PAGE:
- Formula (mathematical logic)
mathematical logic, a formula is a type of abstract objecta token of which is a symbolor string of symbols which may be interpreted as any meaningful unit (i.e. a name, an adjective, a proposition, a phrase, a string of names, a string of phrases, etcetera) in a formal language. Two different strings of symbols may be tokens of the same formula. It is not necessary for the existence of a formula that there be any tokens of it. The exact definition of a formula depends on the particular formal language in question. [Hunter, Geoffrey, Metalogic: An Introduction to the Metatheory of Standard First-Order Logic]
A fairly typical definition (specific to
first-order logic) goes as follows: Formulas are defined relative to a particular formal language and "relation symbols", where each of the function and relation symbols comes supplied with an aritythat indicates the number of arguments it takes.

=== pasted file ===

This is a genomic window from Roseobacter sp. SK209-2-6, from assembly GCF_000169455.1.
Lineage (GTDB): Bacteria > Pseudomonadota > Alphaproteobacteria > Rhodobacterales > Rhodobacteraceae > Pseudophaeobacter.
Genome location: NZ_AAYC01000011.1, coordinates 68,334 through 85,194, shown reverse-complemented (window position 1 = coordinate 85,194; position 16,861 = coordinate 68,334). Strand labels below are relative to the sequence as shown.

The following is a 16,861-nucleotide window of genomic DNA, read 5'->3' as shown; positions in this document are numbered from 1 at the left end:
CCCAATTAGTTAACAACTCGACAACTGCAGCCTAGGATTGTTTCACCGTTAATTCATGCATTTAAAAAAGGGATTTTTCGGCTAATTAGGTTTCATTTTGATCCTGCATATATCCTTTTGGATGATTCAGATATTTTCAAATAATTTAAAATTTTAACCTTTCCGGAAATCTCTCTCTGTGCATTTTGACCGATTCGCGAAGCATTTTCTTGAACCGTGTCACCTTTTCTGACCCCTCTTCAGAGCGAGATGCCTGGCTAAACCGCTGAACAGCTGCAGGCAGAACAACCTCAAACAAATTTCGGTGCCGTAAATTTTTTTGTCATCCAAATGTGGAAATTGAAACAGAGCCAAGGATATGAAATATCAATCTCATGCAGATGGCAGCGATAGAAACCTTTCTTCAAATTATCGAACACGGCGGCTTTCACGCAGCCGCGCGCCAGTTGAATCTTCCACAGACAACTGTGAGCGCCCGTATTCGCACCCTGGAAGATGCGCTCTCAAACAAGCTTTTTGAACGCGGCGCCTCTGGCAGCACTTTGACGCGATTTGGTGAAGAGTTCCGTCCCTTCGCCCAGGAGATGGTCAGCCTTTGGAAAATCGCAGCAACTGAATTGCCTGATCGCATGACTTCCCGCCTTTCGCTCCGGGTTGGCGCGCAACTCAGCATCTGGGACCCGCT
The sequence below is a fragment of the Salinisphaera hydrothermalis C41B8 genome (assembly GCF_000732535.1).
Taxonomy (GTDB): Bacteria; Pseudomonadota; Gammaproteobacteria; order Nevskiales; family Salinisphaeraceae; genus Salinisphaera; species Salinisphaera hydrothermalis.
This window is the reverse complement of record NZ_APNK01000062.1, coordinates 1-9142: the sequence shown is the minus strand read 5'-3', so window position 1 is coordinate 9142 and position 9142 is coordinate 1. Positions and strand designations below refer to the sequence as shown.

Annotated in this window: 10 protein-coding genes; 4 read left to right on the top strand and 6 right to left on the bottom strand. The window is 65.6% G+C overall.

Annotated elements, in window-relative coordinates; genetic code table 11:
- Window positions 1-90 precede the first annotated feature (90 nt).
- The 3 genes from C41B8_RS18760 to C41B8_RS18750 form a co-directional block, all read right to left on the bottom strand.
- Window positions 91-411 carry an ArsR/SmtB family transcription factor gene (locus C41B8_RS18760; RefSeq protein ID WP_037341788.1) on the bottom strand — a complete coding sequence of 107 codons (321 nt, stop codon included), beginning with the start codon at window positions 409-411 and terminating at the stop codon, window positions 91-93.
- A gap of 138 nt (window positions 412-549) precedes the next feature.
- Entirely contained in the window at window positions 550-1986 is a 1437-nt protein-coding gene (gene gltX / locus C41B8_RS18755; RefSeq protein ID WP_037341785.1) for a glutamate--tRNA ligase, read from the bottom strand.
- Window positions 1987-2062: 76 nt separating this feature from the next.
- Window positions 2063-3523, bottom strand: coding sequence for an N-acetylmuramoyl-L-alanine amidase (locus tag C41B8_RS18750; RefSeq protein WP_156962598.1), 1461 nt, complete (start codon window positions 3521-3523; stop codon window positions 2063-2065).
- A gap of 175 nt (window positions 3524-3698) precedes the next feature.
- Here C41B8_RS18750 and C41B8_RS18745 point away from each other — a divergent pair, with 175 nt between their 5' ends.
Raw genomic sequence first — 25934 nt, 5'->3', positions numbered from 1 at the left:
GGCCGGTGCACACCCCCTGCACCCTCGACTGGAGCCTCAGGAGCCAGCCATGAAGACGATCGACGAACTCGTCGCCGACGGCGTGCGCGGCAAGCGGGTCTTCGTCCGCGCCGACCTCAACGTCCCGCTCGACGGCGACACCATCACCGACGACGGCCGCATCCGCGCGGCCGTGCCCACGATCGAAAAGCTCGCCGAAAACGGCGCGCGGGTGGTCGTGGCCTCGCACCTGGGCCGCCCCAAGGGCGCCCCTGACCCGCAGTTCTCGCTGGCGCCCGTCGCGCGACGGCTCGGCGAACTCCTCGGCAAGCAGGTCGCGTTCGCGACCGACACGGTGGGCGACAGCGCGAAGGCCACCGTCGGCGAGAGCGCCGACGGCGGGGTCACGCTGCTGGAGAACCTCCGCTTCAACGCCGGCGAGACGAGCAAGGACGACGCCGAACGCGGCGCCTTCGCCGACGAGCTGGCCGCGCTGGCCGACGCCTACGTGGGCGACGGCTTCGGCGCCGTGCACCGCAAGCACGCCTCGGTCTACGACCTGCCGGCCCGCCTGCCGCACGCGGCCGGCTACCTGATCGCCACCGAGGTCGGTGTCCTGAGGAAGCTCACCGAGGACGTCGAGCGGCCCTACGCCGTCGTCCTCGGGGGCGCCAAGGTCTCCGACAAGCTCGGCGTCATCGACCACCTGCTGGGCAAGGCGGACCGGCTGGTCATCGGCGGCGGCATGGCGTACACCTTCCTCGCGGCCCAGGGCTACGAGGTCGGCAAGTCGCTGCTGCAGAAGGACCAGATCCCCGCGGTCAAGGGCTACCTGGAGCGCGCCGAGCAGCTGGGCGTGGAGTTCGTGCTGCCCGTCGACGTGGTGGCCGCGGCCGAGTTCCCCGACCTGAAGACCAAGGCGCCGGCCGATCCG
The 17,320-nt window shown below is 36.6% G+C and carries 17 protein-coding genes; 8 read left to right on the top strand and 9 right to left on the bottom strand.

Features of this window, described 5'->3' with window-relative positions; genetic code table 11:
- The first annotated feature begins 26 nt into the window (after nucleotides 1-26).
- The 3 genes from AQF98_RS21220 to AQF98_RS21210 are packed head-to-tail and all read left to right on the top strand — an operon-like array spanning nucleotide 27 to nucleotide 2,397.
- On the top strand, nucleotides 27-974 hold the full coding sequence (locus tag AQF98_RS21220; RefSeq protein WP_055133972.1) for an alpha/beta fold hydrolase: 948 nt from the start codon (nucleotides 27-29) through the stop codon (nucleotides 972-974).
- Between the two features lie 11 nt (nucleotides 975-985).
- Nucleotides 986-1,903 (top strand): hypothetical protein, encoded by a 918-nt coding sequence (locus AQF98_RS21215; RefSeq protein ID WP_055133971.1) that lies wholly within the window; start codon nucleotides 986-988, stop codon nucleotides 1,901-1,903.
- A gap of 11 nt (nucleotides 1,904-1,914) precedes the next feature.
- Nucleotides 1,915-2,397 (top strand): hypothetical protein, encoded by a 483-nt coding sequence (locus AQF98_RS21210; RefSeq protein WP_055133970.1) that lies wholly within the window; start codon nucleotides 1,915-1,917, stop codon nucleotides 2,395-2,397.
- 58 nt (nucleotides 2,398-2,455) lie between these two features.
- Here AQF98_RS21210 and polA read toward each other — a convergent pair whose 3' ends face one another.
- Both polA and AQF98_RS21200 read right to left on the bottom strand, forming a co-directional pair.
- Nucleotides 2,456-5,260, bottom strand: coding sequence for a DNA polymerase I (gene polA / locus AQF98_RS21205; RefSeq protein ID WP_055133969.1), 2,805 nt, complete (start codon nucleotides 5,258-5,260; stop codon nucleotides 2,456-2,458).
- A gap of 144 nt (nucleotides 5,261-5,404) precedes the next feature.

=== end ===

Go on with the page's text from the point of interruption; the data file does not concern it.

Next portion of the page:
Then a term is defined recursively as
#A constant, or
#"f"("t"1,...,"t""n"), where "f" is an "n"-ary function symbol, and "t"1,...,"t""n" are terms.
atomic formulais one of the form:
#"t"1="t"2, where "t"1 and "t"2 are terms, or
#"R"("t"1,...,"t""n"), where "R" is an "n"-ary relation symbol, and "t"1,...,"t""n" are terms.
Finally, the set of formulae is defined to be the smallest set containing the set of atomic formulae such that the following holds:
# is a formula when is a formula;
# and are formulae when and are formulae;
# is a formula when "x" is a variable and is a formula;
# is a formula when is a variable and is a formula (alternatively, could be defined as an abbreviation for ).
If a formula has no occurrences of or , for any variable , then it is called "quantifier-free". An "existential formula" is a string of existential quantification followed by a quantifier-free formula.
*cite book | author = Hinman, P. | title = Fundamentals of Mathematical Logic | publisher = A K Peters | year = 2005 | id = ISBN 1-568-81262-0
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